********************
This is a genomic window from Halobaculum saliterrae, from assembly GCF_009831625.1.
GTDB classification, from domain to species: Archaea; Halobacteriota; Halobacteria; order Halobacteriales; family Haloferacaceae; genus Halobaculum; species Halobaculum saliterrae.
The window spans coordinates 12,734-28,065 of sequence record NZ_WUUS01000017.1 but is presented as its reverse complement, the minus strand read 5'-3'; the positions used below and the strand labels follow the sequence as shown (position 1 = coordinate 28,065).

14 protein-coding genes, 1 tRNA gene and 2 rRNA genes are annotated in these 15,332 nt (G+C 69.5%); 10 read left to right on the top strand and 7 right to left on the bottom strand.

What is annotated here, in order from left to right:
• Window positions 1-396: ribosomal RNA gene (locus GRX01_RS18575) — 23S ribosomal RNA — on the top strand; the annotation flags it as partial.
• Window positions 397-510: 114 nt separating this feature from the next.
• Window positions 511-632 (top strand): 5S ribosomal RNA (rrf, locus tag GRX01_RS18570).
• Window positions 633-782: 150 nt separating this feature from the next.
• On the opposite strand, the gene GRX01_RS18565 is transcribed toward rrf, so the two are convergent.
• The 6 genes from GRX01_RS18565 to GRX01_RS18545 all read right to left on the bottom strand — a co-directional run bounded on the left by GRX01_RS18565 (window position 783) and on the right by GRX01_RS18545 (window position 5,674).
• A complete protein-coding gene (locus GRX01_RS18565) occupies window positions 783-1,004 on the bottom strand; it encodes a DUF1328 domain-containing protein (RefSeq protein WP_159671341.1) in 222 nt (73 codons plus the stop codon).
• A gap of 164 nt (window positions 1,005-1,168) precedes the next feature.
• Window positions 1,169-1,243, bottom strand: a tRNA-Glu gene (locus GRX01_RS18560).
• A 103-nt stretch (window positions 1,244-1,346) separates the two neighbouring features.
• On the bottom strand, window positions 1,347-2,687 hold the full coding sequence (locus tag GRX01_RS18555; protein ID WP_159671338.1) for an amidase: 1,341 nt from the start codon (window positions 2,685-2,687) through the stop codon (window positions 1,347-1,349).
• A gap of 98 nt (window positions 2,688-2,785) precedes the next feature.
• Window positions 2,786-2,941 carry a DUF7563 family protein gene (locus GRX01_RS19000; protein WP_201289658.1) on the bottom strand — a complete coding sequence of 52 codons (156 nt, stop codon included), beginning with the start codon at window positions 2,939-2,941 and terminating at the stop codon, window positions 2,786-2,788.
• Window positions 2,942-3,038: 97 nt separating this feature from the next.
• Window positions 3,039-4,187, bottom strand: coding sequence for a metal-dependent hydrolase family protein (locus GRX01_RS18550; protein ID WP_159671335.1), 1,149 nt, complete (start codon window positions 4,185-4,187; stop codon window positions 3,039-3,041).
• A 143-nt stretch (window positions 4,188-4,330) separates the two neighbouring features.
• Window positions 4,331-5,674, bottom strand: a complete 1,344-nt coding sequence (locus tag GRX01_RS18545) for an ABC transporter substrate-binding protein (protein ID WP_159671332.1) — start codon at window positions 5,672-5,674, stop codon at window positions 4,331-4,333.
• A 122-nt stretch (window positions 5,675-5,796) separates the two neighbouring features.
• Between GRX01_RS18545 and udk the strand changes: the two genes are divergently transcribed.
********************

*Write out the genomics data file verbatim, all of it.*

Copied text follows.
This is a genomic window from Halobaculum saliterrae, from assembly GCF_009831625.1.
GTDB classification, from domain to species: Archaea; Halobacteriota; Halobacteria; order Halobacteriales; family Haloferacaceae; genus Halobaculum; species Halobaculum saliterrae.
The window spans coordinates 12,734-28,065 of sequence record NZ_WUUS01000017.1 but is presented as its reverse complement, the minus strand read 5'-3'; the positions used below and the strand labels follow the sequence as shown (position 1 = coordinate 28,065).

14 protein-coding genes, 1 tRNA gene and 2 rRNA genes are annotated in these 15,332 nt (G+C 69.5%); 10 read left to right on the top strand and 7 right to left on the bottom strand.

What is annotated here, in order from left to right:
• Window positions 1-396: ribosomal RNA gene (locus GRX01_RS18575) — 23S ribosomal RNA — on the top strand; the annotation flags it as partial.
• Window positions 397-510: 114 nt separating this feature from the next.
• Window positions 511-632 (top strand): 5S ribosomal RNA (rrf, locus tag GRX01_RS18570).
• Window positions 633-782: 150 nt separating this feature from the next.
• On the opposite strand, the gene GRX01_RS18565 is transcribed toward rrf, so the two are convergent.
• The 6 genes from GRX01_RS18565 to GRX01_RS18545 all read right to left on the bottom strand — a co-directional run bounded on the left by GRX01_RS18565 (window position 783) and on the right by GRX01_RS18545 (window position 5,674).
• A complete protein-coding gene (locus GRX01_RS18565) occupies window positions 783-1,004 on the bottom strand; it encodes a DUF1328 domain-containing protein (RefSeq protein WP_159671341.1) in 222 nt (73 codons plus the stop codon).
• A gap of 164 nt (window positions 1,005-1,168) precedes the next feature.
• Window positions 1,169-1,243, bottom strand: a tRNA-Glu gene (locus GRX01_RS18560).
• A 103-nt stretch (window positions 1,244-1,346) separates the two neighbouring features.
• On the bottom strand, window positions 1,347-2,687 hold the full coding sequence (locus tag GRX01_RS18555; protein ID WP_159671338.1) for an amidase: 1,341 nt from the start codon (window positions 2,685-2,687) through the stop codon (window positions 1,347-1,349).
• A gap of 98 nt (window positions 2,688-2,785) precedes the next feature.
• Window positions 2,786-2,941 carry a DUF7563 family protein gene (locus GRX01_RS19000; protein WP_201289658.1) on the bottom strand — a complete coding sequence of 52 codons (156 nt, stop codon included), beginning with the start codon at window positions 2,939-2,941 and terminating at the stop codon, window positions 2,786-2,788.
• Window positions 2,942-3,038: 97 nt separating this feature from the next.
• Window positions 3,039-4,187, bottom strand: coding sequence for a metal-dependent hydrolase family protein (locus GRX01_RS18550; protein ID WP_159671335.1), 1,149 nt, complete (start codon window positions 4,185-4,187; stop codon window positions 3,039-3,041).
• A 143-nt stretch (window positions 4,188-4,330) separates the two neighbouring features.
• Window positions 4,331-5,674, bottom strand: a complete 1,344-nt coding sequence (locus tag GRX01_RS18545) for an ABC transporter substrate-binding protein (protein ID WP_159671332.1) — start codon at window positions 5,672-5,674, stop codon at window positions 4,331-4,333.
• A 122-nt stretch (window positions 5,675-5,796) separates the two neighbouring features.
• Between GRX01_RS18545 and udk the strand changes: the two genes are divergently transcribed.